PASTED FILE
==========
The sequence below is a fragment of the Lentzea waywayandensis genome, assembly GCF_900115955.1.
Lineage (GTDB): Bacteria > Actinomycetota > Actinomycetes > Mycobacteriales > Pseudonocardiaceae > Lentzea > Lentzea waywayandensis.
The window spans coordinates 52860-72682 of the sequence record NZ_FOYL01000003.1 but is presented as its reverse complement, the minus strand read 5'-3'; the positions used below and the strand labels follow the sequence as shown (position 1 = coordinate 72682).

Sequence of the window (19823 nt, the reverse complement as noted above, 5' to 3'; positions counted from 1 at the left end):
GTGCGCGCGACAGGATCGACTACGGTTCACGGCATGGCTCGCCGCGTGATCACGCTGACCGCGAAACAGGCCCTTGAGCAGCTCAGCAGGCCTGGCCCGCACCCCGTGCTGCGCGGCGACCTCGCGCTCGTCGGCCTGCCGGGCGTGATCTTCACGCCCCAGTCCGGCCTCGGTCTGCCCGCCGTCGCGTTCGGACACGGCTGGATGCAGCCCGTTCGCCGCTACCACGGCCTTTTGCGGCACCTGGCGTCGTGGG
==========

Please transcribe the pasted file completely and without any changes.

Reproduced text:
The sequence below is a fragment of the Lentzea waywayandensis genome, assembly GCF_900115955.1.
Lineage (GTDB): Bacteria > Actinomycetota > Actinomycetes > Mycobacteriales > Pseudonocardiaceae > Lentzea > Lentzea waywayandensis.
The window spans coordinates 52860-72682 of the sequence record NZ_FOYL01000003.1 but is presented as its reverse complement, the minus strand read 5'-3'; the positions used below and the strand labels follow the sequence as shown (position 1 = coordinate 72682).

Sequence of the window (19823 nt, the reverse complement as noted above, 5' to 3'; positions counted from 1 at the left end):
GTGCGCGCGACAGGATCGACTACGGTTCACGGCATGGCTCGCCGCGTGATCACGCTGACCGCGAAACAGGCCCTTGAGCAGCTCAGCAGGCCTGGCCCGCACCCCGTGCTGCGCGGCGACCTCGCGCTCGTCGGCCTGCCGGGCGTGATCTTCACGCCCCAGTCCGGCCTCGGTCTGCCCGCCGTCGCGTTCGGACACGGCTGGATGCAGCCCGTTCGCCGCTACCACGGCCTTTTGCGGCACCTGGCGTCGTGGG